Title

A tangled web: The effects of an invasive plant on the Montana native Dictyna spider, their prey items, and the parasitoid wasp that feeds on them

Presenter Information

Mary Bruen

Presentation Type

Poster

Abstract

A continuing challenge in assessing the role of invasive species is determining their long-term effect on an ecosystem. In this study, I look at the effect of an invasive plant on insect community assemblage to better understand consequences of non-native species on biodiversity. Recent increases in the abundance of the Montana-native Dictyna spider can be attributed to the invasion of Spotted Knapweed, Centurea maculosa. The rigid stalk and woody stems of knapweed plants offer Dictyna spiders an ideal substrate for web building. Although the effect of knapweed on Dictyna spider populations has been well investigated, no studies to date have examined the effect on the diversity and abundance of Dictyna prey species—insects. During the summer of 2011, I sampled the relative diversity and abundance of Dictyna prey in three paired sites in western Montana. I explored how prey species varied in knapweed-invaded and native regions. This project may help managers gain insight into how insect community assemblage has changed, or not changed, in response to knapweed invasion and Dictyna proliferation. This study also examines the abundance of a parasitoid wasp, Catolaccus (family Pteromalidae), in the insect community assemblage. This wasp has been known to parasitize Dictyna spider egg sacs, reducing the number of Dictyna spiderlings dramatically. In evaluating the number of parasitoid wasps in both invaded and native grasslands, the effect of parasitism on Dictyna proliferation and knapweed invasion may be better understood. This project provides insight into a unique type of trophic cascade where knapweed, a primary producer, causes significant alterations in higher-level trophic organisms.

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A tangled web: The effects of an invasive plant on the Montana native Dictyna spider, their prey items, and the parasitoid wasp that feeds on them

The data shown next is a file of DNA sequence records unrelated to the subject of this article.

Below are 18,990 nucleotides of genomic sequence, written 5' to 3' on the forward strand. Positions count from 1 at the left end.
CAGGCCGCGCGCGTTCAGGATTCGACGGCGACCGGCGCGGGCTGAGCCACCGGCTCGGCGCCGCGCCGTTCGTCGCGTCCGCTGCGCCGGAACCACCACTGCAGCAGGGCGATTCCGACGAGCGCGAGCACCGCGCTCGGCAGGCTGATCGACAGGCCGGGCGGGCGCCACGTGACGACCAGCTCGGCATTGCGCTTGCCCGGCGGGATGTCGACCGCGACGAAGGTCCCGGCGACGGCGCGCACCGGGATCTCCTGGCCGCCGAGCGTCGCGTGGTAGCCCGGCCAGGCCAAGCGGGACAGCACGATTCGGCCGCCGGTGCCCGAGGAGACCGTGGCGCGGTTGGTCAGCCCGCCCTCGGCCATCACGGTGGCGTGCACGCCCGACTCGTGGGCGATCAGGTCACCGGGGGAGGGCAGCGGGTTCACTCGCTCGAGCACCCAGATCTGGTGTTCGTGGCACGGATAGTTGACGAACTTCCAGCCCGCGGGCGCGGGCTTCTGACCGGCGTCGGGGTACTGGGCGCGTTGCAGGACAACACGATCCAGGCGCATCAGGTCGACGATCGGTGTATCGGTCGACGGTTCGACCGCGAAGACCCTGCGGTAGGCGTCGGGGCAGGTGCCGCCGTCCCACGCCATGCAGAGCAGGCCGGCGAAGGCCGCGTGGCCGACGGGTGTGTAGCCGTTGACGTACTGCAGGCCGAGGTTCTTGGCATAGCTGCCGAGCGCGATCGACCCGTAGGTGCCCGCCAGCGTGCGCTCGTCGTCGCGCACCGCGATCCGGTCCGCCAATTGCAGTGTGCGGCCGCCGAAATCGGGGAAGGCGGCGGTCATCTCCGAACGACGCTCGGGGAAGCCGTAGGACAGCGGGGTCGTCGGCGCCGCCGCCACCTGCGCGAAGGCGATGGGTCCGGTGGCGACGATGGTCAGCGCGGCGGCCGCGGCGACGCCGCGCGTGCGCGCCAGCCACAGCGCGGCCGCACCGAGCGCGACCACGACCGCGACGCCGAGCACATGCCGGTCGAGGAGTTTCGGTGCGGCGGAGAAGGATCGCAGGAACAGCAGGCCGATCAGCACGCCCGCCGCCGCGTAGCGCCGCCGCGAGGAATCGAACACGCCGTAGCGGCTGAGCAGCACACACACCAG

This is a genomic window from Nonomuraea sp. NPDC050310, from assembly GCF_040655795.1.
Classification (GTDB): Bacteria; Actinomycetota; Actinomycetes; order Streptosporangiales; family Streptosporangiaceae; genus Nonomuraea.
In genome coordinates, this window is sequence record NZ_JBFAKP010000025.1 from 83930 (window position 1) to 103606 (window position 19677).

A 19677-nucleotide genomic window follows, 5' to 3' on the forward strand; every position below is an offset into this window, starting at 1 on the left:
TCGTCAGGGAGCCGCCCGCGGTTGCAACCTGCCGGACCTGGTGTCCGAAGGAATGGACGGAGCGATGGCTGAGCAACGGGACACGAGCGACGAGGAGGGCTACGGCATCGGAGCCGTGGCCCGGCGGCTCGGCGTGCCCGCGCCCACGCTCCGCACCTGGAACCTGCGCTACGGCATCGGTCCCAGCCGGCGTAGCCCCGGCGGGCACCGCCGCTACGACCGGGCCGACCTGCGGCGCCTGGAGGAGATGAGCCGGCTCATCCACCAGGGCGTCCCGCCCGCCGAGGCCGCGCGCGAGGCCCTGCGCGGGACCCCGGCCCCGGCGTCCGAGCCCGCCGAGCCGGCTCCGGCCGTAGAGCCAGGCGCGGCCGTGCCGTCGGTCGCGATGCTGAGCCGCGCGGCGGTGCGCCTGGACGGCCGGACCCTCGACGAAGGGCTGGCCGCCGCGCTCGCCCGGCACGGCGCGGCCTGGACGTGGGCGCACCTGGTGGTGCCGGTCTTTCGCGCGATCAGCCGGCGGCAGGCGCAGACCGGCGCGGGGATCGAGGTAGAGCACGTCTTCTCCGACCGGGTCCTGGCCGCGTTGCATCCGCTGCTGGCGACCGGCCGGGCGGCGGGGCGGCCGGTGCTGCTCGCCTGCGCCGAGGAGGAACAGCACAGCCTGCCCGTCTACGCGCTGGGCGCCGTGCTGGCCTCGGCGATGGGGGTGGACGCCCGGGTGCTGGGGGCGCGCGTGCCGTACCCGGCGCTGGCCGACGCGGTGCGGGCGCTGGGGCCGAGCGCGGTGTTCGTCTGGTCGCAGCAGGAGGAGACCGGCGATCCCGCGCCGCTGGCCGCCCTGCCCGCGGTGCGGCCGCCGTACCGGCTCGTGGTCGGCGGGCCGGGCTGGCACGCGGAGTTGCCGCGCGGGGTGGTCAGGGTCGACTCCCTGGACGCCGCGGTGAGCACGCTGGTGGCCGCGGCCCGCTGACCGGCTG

UC Ballroom

A continuing challenge in assessing the role of invasive species is determining their long-term effect on an ecosystem. In this study, I look at the effect of an invasive plant on insect community assemblage to better understand consequences of non-native species on biodiversity. Recent increases in the abundance of the Montana-native Dictyna spider can be attributed to the invasion of Spotted Knapweed, Centurea maculosa. The rigid stalk and woody stems of knapweed plants offer Dictyna spiders an ideal substrate for web building. Although the effect of knapweed on Dictyna spider populations has been well investigated, no studies to date have examined the effect on the diversity and abundance of Dictyna prey species—insects. During the summer of 2011, I sampled the relative diversity and abundance of Dictyna prey in three paired sites in western Montana. I explored how prey species varied in knapweed-invaded and native regions. This project may help managers gain insight into how insect community assemblage has changed, or not changed, in response to knapweed invasion and Dictyna proliferation. This study also examines the abundance of a parasitoid wasp, Catolaccus (family Pteromalidae), in the insect community assemblage. This wasp has been known to parasitize Dictyna spider egg sacs, reducing the number of Dictyna spiderlings dramatically. In evaluating the number of parasitoid wasps in both invaded and native grasslands, the effect of parasitism on Dictyna proliferation and knapweed invasion may be better understood. This project provides insight into a unique type of trophic cascade where knapweed, a primary producer, causes significant alterations in higher-level trophic organisms.